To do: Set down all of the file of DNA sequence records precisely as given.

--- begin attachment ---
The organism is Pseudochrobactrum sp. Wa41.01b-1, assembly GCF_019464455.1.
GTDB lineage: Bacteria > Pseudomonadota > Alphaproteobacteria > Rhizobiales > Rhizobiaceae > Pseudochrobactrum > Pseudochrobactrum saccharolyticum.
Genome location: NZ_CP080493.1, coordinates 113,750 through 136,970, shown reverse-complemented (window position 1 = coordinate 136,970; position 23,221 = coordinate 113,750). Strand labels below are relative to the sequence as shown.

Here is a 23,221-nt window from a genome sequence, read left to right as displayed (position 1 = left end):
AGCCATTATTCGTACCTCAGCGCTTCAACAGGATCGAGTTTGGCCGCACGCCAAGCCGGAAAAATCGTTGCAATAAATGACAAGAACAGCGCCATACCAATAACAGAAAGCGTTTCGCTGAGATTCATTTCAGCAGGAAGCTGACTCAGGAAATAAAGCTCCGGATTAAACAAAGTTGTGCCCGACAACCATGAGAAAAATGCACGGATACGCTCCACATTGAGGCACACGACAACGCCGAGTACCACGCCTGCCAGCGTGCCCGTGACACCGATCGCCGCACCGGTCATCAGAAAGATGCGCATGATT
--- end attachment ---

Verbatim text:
The organism is Pseudochrobactrum sp. Wa41.01b-1, assembly GCF_019464455.1.
GTDB lineage: Bacteria > Pseudomonadota > Alphaproteobacteria > Rhizobiales > Rhizobiaceae > Pseudochrobactrum > Pseudochrobactrum saccharolyticum.
Genome location: NZ_CP080493.1, coordinates 113,750 through 136,970, shown reverse-complemented (window position 1 = coordinate 136,970; position 23,221 = coordinate 113,750). Strand labels below are relative to the sequence as shown.

Here is a 23,221-nt window from a genome sequence, read left to right as displayed (position 1 = left end):
AGCCATTATTCGTACCTCAGCGCTTCAACAGGATCGAGTTTGGCCGCACGCCAAGCCGGAAAAATCGTTGCAATAAATGACAAGAACAGCGCCATACCAATAACAGAAAGCGTTTCGCTGAGATTCATTTCAGCAGGAAGCTGACTCAGGAAATAAAGCTCCGGATTAAACAAAGTTGTGCCCGACAACCATGAGAAAAATGCACGGATACGCTCCACATTGAGGCACACGACAACGCCGAGTACCACGCCTGCCAGCGTGCCCGTGACACCGATCGCCGCACCGGTCATCAGAAAGATGCGCATGATT